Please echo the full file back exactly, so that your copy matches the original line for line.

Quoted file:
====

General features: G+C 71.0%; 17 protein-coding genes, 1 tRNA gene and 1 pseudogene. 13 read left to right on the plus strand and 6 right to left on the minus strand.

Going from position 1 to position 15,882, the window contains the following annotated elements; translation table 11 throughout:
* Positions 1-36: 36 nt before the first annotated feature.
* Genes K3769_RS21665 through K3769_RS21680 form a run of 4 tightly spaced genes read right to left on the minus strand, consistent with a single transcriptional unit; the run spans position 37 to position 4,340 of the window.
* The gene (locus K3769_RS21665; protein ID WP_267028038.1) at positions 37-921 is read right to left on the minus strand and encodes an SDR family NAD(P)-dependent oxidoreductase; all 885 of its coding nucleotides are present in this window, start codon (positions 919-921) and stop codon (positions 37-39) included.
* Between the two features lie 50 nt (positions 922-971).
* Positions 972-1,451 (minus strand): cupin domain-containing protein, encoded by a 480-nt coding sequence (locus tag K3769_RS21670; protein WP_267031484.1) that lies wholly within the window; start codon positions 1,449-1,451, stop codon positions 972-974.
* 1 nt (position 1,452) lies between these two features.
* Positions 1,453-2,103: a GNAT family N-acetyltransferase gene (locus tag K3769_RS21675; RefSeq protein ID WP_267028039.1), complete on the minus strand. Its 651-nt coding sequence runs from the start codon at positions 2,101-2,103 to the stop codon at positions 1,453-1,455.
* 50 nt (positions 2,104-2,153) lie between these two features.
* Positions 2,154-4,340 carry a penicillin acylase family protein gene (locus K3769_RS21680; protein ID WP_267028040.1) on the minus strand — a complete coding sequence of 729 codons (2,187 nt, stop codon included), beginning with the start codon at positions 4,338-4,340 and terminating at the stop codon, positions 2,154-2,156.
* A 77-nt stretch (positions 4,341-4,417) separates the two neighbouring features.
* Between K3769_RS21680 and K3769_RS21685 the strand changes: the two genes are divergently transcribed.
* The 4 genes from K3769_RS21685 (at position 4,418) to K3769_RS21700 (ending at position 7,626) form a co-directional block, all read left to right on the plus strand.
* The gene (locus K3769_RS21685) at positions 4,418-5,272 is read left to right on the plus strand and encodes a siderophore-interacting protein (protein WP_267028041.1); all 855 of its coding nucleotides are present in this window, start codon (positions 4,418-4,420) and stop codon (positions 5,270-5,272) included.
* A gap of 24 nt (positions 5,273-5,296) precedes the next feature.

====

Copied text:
General features: G+C 71.0%; 17 protein-coding genes, 1 tRNA gene and 1 pseudogene. 13 read left to right on the plus strand and 6 right to left on the minus strand.

Going from position 1 to position 15,882, the window contains the following annotated elements; translation table 11 throughout:
* Positions 1-36: 36 nt before the first annotated feature.
* Genes K3769_RS21665 through K3769_RS21680 form a run of 4 tightly spaced genes read right to left on the minus strand, consistent with a single transcriptional unit; the run spans position 37 to position 4,340 of the window.
* The gene (locus K3769_RS21665; protein ID WP_267028038.1) at positions 37-921 is read right to left on the minus strand and encodes an SDR family NAD(P)-dependent oxidoreductase; all 885 of its coding nucleotides are present in this window, start codon (positions 919-921) and stop codon (positions 37-39) included.
* Between the two features lie 50 nt (positions 922-971).
* Positions 972-1,451 (minus strand): cupin domain-containing protein, encoded by a 480-nt coding sequence (locus tag K3769_RS21670; protein WP_267031484.1) that lies wholly within the window; start codon positions 1,449-1,451, stop codon positions 972-974.
* 1 nt (position 1,452) lies between these two features.
* Positions 1,453-2,103: a GNAT family N-acetyltransferase gene (locus tag K3769_RS21675; RefSeq protein ID WP_267028039.1), complete on the minus strand. Its 651-nt coding sequence runs from the start codon at positions 2,101-2,103 to the stop codon at positions 1,453-1,455.
* 50 nt (positions 2,104-2,153) lie between these two features.
* Positions 2,154-4,340 carry a penicillin acylase family protein gene (locus K3769_RS21680; protein ID WP_267028040.1) on the minus strand — a complete coding sequence of 729 codons (2,187 nt, stop codon included), beginning with the start codon at positions 4,338-4,340 and terminating at the stop codon, positions 2,154-2,156.
* A 77-nt stretch (positions 4,341-4,417) separates the two neighbouring features.
* Between K3769_RS21680 and K3769_RS21685 the strand changes: the two genes are divergently transcribed.
* The 4 genes from K3769_RS21685 (at position 4,418) to K3769_RS21700 (ending at position 7,626) form a co-directional block, all read left to right on the plus strand.
* The gene (locus K3769_RS21685) at positions 4,418-5,272 is read left to right on the plus strand and encodes a siderophore-interacting protein (protein WP_267028041.1); all 855 of its coding nucleotides are present in this window, start codon (positions 4,418-4,420) and stop codon (positions 5,270-5,272) included.
* A gap of 24 nt (positions 5,273-5,296) precedes the next feature.